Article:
I'd give this fabulous book 5/5 stars and would definitely recommend this to anyone. Not suggested for young kids due to some description of the murders but she doesn't go into deep detail. 

“To all those who lead monotonous lives in the hope that they may experience at second hand the delights and dangers of adventure." 
-[author's dedication] 
Agatha Christie, The Secret Adversary 

If You'd Like to Check out my Goodreads:

Next To Read:
Howl's Moving Castle by Diana Wynne Jones

River Song's Spoilers: 

(unsafe those who haven't read the book yet, so don't read this section
    Okay, to start, my guesses who the mass murderer was jumped around a lot. I thought it might be Mr. Rogers, Justice Wargrave, Dr. Armstrong, Blore, Lombard (my favorite character,) Brent, or Vera. Yes, that's practically all of them, but as the story kept progressing without Ms. Christie revealing who the murderer even might possibly be (you bully Ms. Christie) ;) it kept jumping from one person to another (specifically when whoever I thought the murderer might be was killed off.) I need to tell you, I accidentally saw who the murderer was at the end because I foolishly thought the book ended after the epilogue and thought the "A Manuscript Document Sent to Scotland Yard" section was an excerpt from another one of her novels. So yes, I saw the last two words: Justice Wargrave. Immediately after reading those words, I almost smacked my forehead due to my horrible occasional habit of glancing at the final page.
    Anyways, I continued to read that last chapter of the book and as I said before, she just flawlessly was able to bring together all the missing pieces of the stranger's pasts and murders throughout the story that I felt like it was letting out a great sigh of satisfaction after finally reaching the top of the mountain and capturing the sight before you. (Weird analogy but go with me here.) The novel wasn't hard to read (though yes there were some words I forgot the definition of) but after a read like that, with all the suspense and action in the story, I needed to just really clear my mind and think about the incredible complexity of Ms. Christie's mind to produce something like this. Oh I just love it so much!! 
    My favorite character was Lombard. Hands down, he was the only one I could tolerate and even though there were a couple times I thought even he might be the murderer, I still proudly claimed him as my favorite. The deal with his revolver and his tenacious claim on it just made him a more well-rounded character in my eyes in a book where there are a ton of main characters and it's hard to really get to know each one on a deeper level.
    I liked Blore, I felt like he was Lombard's BFF in a way. Even though I had a rough start because of the confusion of him claiming to be Davis in the beginning and then him revealing to be an ex-cop. But I never got to a point that I detested him like this next character.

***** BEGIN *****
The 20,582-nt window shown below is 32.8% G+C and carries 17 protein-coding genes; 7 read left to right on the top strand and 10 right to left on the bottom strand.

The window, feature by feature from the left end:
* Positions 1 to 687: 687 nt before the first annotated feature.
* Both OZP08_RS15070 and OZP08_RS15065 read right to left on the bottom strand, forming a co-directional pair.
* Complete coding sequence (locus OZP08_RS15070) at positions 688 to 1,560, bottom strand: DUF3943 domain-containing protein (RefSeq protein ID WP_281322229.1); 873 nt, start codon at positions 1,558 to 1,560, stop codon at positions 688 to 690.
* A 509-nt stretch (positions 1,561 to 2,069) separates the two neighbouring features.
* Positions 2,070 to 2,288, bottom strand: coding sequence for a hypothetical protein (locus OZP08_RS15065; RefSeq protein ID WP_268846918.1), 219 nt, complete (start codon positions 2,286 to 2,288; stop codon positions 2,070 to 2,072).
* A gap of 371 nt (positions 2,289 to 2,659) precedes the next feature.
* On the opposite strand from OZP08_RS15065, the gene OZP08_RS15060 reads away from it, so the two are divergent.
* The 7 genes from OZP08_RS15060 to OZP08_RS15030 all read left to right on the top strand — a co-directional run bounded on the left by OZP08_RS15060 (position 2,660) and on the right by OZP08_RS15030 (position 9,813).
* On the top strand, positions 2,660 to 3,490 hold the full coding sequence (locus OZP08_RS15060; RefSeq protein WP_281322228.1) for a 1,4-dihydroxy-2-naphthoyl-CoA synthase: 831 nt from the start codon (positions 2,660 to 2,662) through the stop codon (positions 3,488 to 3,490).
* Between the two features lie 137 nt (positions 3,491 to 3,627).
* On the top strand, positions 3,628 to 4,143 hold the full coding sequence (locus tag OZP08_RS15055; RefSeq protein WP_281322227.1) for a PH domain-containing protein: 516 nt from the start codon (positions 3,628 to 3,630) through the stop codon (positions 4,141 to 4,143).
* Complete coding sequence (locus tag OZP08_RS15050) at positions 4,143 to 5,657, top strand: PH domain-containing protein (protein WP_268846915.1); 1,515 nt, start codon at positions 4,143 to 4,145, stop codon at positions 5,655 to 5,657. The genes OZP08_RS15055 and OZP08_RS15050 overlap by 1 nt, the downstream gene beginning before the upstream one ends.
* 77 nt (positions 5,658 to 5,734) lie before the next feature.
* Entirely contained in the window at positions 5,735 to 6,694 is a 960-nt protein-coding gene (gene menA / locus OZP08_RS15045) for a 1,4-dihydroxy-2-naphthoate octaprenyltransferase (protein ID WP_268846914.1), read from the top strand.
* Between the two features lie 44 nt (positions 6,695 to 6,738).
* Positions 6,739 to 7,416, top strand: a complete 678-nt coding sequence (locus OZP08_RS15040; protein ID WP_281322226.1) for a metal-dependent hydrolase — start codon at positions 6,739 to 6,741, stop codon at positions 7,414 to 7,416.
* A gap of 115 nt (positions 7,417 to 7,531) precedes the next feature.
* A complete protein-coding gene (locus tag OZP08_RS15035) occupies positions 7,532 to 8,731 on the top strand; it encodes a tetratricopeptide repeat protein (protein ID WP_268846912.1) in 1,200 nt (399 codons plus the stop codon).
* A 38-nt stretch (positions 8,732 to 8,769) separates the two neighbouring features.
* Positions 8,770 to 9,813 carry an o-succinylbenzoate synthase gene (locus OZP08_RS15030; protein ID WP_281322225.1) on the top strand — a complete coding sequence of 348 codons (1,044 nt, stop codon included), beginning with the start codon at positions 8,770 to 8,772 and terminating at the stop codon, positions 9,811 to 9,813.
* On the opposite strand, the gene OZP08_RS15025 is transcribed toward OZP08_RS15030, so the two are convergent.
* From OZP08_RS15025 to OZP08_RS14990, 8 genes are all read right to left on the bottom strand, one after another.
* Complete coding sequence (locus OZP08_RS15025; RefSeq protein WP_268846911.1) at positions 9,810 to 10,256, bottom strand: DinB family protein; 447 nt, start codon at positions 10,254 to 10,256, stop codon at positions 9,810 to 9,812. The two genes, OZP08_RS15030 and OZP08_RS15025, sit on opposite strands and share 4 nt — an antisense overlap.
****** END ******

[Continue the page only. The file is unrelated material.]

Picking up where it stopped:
Vera Claythorne reminded me of a cat while it's scared, with hair on end. She reacted ridiculous throughout the story as Ms. Christie splendidly showed the reader and while I really liked how Ms. Christie let the reader get into Vera's thoughts and how her past haunted her, I still couldn't find anything admirable about her. After the first couple of deaths, I was waiting for her to go. I guess I shouldn't have been as surprised as I was that she would be the one to survive last! But alas, she did—minus Wargrave of course but I didn't know at the time. When she pulled the revolver from Lombard I was like NO! NOT HIM! But no, she just had to be a witch and shoot him. Whatever, Ms. Christie supported my theory she was crazy when she kept thinking she saw Hugo after becoming victor and hung herself. 
    Justice made me suspicious of course since he figured out Mr. U.N. Owen turned out to be the clever UNKNOWN (again I applaud Ms. Christie) and then have this condescending air about him suggesting the things he did like how he just sat on the patio and watched them all freak out about the two murders and how he knew who was where and what was happening and had a good idea who the murderer was (nice on your part Wargrave you bastard you.) I just wasn't a fan of him even before the end. When he was the fifth murder, I was surprised. I admit it! I was not expecting him to go since he had such a clever theory on the murder psycho rampaging about. I thought he might somehow avoid getting killed and would be one of the last somehow, even though he was older than most of the party. But when his manuscript came at the end and explained it all, I had to clap for his brilliance. Even though I knew if he were a real person he would just be smug about it, I had to give credit to where credit was due. 

Until Next Time, 

Nicole Ciel